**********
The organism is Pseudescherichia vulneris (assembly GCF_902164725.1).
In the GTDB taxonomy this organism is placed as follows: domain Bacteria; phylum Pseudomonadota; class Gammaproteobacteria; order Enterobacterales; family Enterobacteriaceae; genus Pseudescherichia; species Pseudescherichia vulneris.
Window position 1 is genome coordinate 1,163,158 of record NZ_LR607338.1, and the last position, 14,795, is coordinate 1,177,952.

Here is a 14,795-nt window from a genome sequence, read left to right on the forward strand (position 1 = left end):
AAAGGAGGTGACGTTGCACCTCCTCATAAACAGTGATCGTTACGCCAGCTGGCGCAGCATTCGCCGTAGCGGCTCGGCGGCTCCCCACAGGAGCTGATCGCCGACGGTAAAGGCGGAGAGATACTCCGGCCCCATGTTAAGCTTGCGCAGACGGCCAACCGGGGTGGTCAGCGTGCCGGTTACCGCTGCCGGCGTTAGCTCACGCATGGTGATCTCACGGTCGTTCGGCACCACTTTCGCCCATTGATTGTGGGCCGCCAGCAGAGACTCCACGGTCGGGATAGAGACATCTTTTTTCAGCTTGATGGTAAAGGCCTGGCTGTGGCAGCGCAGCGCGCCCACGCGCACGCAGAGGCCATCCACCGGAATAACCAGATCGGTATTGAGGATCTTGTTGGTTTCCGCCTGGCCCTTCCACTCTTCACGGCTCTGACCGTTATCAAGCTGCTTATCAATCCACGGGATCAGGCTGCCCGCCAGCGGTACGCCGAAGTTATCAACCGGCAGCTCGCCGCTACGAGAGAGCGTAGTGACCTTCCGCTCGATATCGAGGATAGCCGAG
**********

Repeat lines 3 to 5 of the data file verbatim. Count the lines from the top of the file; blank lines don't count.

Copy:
Window position 1 is genome coordinate 1,163,158 of record NZ_LR607338.1, and the last position, 14,795, is coordinate 1,177,952.

Here is a 14,795-nt window from a genome sequence, read left to right on the forward strand (position 1 = left end):
AAAGGAGGTGACGTTGCACCTCCTCATAAACAGTGATCGTTACGCCAGCTGGCGCAGCATTCGCCGTAGCGGCTCGGCGGCTCCCCACAGGAGCTGATCGCCGACGGTAAAGGCGGAGAGATACTCCGGCCCCATGTTAAGCTTGCGCAGACGGCCAACCGGGGTGGTCAGCGTGCCGGTTACCGCTGCCGGCGTTAGCTCACGCATGGTGATCTCACGGTCGTTCGGCACCACTTTCGCCCATTGATTGTGGGCCGCCAGCAGAGACTCCACGGTCGGGATAGAGACATCTTTTTTCAGCTTGATGGTAAAGGCCTGGCTGTGGCAGCGCAGCGCGCCCACGCGCACGCAGAGGCCATCCACCGGAATAACCAGATCGGTATTGAGGATCTTGTTGGTTTCCGCCTGGCCCTTCCACTCTTCACGGCTCTGACCGTTATCAAGCTGCTTATCAATCCACGGGATCAGGCTGCCCGCCAGCGGTACGCCGAAGTTATCAACCGGCAGCTCGCCGCTACGAGAGAGCGTAGTGACCTTCCGCTCGATATCGAGGATAGCCGAG